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School Lunches Join Farm-to-Table Trend

Over the din of a lunch line of second-graders, Jeffrey Proulx shows off the smorgasbord of locally raised products being served at Ruth Ann Monroe Primary School in Hagerstown, Maryland.

The bright red cherry tomatoes came from a farm not far from the school, which is located about 90 minutes from Washington. Pork, roasted in the school's kitchen, came from just over the border in Pennsylvania. Then there are the locally grown Asian pears, which are a big hit.

“Very sweet. The kids are really taking to the Asian pears,” Proulx said.

Proulx runs the cafeterias for the Washington County school district. The state of Maryland encourages all of its school districts to buy local. It’s part of a nationwide movement to improve the food served in school cafeterias while supporting family farmers.

Public schools feed more than 30 million kids each day. Roughly 20 million are low-income children who rely on federally-subsidized meals to prevent hunger so they can focus on learning.

Back to the kitchen

However, most schools don’t cook fresh meals. Box-to-oven foods, “fully processed, prepared items that are more heat-and-serve,” have become the norm, Proulx says.

Critics blame processed school meals for contributing to the nation’s childhood obesity epidemic.

New government rules aim to make cafeteria food healthier by mandating more fruits, vegetables and whole grains, as well as lower levels of salt and fat.

“The way to reach those new levels is to prepare it ourselves,” Proulx said.

That meant overcoming a barrier common in public schools today since many no longer have the equipment or the trained staff to prepare meals.

“We’re definitely taking a stretch back to our roots, which is, actually cooking food,” Proulx said.

Support your local farmer

While young minds need healthy food to grow, farmers need steady customers to thrive. Schools make attractive customers because they buy regularly and in large volume.

Just 20 kilometers from Monroe Primary School, J.D. Reinhart sells 5 to 10 percent of his apple and peach harvest to the Washington County school district. He says it makes good business sense.

“Your transportation cost is low,” Rinehart said. “And you don’t have to go use a broker or a seller that will take a commission off of you. So, it’s been nice in the fact that I can set my price and I know that’s what I’m going to get from the dock.”

And, he says, the apple money goes into the local economy.

“That enables us to update our facilities, to buy equipment locally,” Rinehart said. “Keeping the money right here in the region is huge, not only for us but for the people that benefit from [our purchases].”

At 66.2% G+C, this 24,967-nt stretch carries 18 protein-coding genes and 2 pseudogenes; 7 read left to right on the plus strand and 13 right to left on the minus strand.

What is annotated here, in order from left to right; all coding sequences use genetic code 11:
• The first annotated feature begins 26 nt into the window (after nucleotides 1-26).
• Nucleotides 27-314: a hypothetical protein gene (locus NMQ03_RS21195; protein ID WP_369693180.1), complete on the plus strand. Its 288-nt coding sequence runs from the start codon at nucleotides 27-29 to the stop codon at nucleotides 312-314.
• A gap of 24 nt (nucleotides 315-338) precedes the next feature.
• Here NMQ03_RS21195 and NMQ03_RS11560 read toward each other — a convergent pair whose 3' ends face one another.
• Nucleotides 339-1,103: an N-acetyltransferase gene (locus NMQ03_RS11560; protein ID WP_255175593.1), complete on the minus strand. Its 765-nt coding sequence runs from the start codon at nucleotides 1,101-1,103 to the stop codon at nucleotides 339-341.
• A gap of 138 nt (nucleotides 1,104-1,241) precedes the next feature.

“The Farm to School program has had great success thanks to Jeff Proulx, and continues to grow,” according to Leslie Hart, agriculture business development specialist with the Hagerstown-Washington County Economic Development Commission.

“In 2008, Washington County students were eating apples from Washington State,” on the other side of the country, Hart said. “In 2009, Washington County students were eating apples from Washington County, and that continues to this day.”

Brazil in the lead

With farm-to-school programs keeping money in the local economy while providing fresh food for local schoolkids, it’s easy to see why they have spread from six states in 1997 to all 50 today.

But the United States is not the world leader in the movement.

“The worldwide success story is Brazil,” said World Food Program school feeding expert Carmen Burbano.

Burbano notes that as president, Brazil’s Luis Inacio Lula da Silva won international recognition for his “Zero Hunger” anti-poverty plan.

“One of the cornerstones of that plan was the school feeding program,” she said. “But in 2009, they realized that this program, which was costing the government quite a bit of money, could also help to connect that program with family farmers.”

The program requires that 30 percent of school meal funds go to family farmers.

It feeds more than 45 million children and spent about $500 million on family farmers in 2010.

The World Food Program and the U.N. Food and Agriculture Organization are now working with the Brazilian government on a $2 million project to set up similar programs in several African countries.

By connecting African farmers to local schools, they aim to help both kids and farmers grow strong.
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    Steve Baragona

    Steve Baragona is an award-winning multimedia journalist covering science, environment and health.

    He spent eight years in molecular biology and infectious disease research before deciding that writing about science was more fun than doing it. He graduated from the University of North Carolina at Chapel Hill with a master’s degree in journalism in 2002.

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